Trusts are a common estate planning tool that have a variety of useful purposes. However, the efficient administration of a trust is critical to carrying out its purpose. While most trustees take the duties owed to beneficiaries seriously, trust disputes are not uncommon. And, if not addressed immediately and handled properly, these disputes can easily lead to costly—and uncertain—litigation. As a Michigan trusts and estates litigation attorney, I have more than 20 years of experience handling trust disputes. Whether a problem is merely developing on the horizon or has already turned into full-fledged litigation, I can help you assess your options and pursue your chosen course of action.
What Is a Trust?
A trust is a legally defined relationship between at least three parties. The grantor, sometimes called a settlor, creates the trust and names a trustee to oversee the administration of the trust on behalf of one or more beneficiaries.
What Are a Trustee’s Duties?
When a grantor creates a trust, they must name a trustee to oversee the administration of the trust. By accepting this role, the trustee takes on various duties and acts as the legal owner of the assets contained in the trust.
Some of a trustee’s duties include:
- Making distributions according to the terms of the trust;
- Investing trust assets according to the investment objectives contained in the trust;
- Making decisions when the trust allows for a trustee to exercise their discretion;
- Communicating with beneficiaries;
- Maintaining a trust’s financial records and statements; and
- Filing a tax return on behalf of the trust, when necessary.
When it comes to a trustee’s obligations to beneficiaries, trustees owe what is called a fiduciary duty. A trustee’s fiduciary duty requires they act in the best interest of the beneficiaries, putting beneficiaries’ interests above their own. Trustees’ duties also require they avoid conflicts of interest, such as investing trust assets in their own company.
What Can Lead to Trust Litigation?
While there are many types of trust disputes, most involve either the legal validity of the trust or the trustee’s breach of the fiduciary duty owed to beneficiaries. For example, if a trust contains vague language, beneficiaries and trustees may interpret the language differently, leading to a dispute. If the grantor effectively disinherits one of their heirs, this can also lead to the disinherited person contesting the validity of the trust.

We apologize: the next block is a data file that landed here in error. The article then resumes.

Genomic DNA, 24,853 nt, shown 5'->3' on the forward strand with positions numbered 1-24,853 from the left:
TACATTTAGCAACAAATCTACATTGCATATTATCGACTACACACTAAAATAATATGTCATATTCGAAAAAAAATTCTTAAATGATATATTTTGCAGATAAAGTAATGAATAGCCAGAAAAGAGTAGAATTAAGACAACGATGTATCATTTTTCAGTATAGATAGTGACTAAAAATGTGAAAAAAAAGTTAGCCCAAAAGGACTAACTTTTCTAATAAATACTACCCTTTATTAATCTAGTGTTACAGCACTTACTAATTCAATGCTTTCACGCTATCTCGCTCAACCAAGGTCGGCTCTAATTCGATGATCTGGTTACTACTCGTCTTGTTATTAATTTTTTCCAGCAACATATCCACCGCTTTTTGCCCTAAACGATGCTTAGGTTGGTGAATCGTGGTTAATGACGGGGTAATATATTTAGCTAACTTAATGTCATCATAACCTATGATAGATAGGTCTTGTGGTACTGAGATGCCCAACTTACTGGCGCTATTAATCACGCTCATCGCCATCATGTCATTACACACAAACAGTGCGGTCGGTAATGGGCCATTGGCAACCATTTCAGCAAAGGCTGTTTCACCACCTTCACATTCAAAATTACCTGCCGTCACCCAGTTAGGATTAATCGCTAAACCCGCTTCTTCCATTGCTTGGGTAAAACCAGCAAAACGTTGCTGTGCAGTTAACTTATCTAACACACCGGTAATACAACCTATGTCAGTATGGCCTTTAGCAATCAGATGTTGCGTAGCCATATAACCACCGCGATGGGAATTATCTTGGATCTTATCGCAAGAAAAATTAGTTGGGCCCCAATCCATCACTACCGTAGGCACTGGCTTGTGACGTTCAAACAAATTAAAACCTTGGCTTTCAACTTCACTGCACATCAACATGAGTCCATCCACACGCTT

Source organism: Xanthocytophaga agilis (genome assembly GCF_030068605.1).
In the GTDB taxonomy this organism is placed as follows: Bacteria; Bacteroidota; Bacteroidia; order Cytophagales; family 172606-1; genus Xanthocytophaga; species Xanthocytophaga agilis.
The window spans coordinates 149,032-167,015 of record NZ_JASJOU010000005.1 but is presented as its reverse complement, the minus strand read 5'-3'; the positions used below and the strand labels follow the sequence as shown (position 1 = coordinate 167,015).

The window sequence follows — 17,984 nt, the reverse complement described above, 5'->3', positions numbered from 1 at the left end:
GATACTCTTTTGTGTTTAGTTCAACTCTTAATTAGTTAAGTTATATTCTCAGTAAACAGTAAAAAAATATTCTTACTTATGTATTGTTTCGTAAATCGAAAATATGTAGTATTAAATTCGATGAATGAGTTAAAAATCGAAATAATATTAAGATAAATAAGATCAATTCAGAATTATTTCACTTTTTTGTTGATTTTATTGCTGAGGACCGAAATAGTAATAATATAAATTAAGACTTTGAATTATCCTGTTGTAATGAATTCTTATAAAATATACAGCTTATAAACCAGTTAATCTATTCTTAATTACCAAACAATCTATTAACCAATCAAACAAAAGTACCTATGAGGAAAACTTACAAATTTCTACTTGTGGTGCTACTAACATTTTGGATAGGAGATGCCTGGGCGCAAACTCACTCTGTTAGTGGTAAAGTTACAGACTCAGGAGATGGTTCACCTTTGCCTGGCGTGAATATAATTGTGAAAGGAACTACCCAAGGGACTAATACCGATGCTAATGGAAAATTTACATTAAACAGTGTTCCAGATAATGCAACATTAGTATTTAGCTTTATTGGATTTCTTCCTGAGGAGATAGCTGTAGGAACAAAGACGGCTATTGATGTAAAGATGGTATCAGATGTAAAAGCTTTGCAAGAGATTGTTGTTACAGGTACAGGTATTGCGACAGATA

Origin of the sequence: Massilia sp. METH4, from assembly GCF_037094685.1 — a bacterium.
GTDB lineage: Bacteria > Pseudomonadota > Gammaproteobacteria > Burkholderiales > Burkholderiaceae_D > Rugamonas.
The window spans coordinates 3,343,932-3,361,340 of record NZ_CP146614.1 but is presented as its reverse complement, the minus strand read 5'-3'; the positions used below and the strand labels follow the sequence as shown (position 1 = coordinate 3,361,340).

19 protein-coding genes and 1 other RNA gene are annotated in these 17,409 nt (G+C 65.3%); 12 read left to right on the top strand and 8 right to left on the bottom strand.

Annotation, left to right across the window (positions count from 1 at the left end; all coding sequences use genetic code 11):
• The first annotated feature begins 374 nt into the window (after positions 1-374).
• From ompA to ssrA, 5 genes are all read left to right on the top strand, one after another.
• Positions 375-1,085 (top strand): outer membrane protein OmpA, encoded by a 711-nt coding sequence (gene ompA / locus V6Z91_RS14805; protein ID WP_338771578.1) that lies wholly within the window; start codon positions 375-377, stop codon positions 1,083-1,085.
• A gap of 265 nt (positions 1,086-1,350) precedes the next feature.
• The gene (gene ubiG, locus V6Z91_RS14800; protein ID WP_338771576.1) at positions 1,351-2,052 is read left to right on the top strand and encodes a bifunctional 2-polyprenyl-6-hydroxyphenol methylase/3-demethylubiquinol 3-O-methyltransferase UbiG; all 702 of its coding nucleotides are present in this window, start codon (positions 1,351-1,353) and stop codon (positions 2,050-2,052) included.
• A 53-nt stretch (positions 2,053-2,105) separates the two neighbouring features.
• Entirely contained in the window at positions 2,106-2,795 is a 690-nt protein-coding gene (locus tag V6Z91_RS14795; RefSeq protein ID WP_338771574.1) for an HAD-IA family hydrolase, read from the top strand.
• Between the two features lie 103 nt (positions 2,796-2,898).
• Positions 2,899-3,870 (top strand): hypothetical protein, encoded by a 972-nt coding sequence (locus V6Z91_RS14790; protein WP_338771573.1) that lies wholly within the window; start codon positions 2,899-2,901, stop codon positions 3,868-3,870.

While trust disputes can also involve a trustee’s violation of the prudent investor rule, which requires trustees to exercise “reasonable care, judgment, and diligence” when investing trust assets. For example, a trustee may violate the prudent investor rule if they invest trust funds in aggressive or speculative products such as uncovered options, cryptocurrency, or highly volatile securities, against the terms included in the trust document.
Can Trustees Be Held Personally Liable for Mishandling Trust Assets?
Yes, in some situations, trustees can be held personally liable for mishandling trust assets. However, not all trust disputes, even if successful, result in the trustee being held personally liable. However, typically, only disputes centered around the mishandling of trust assets trigger personal liability against a trustee.
Contact an Experienced Trusts and Estates Litigation Attorney
If you are currently involved in a Michigan trust dispute or believe that the seed of litigation has been planted, feel free to contact me. I am an experienced Michigan trusts and estates litigation attorney with more than 20 years of experience helping clients overcome the legal issues they face. As both a skilled negotiator and seasoned litigation, I handle trust disputes, will contests, and other matters related to probate litigation at any stage in the process.
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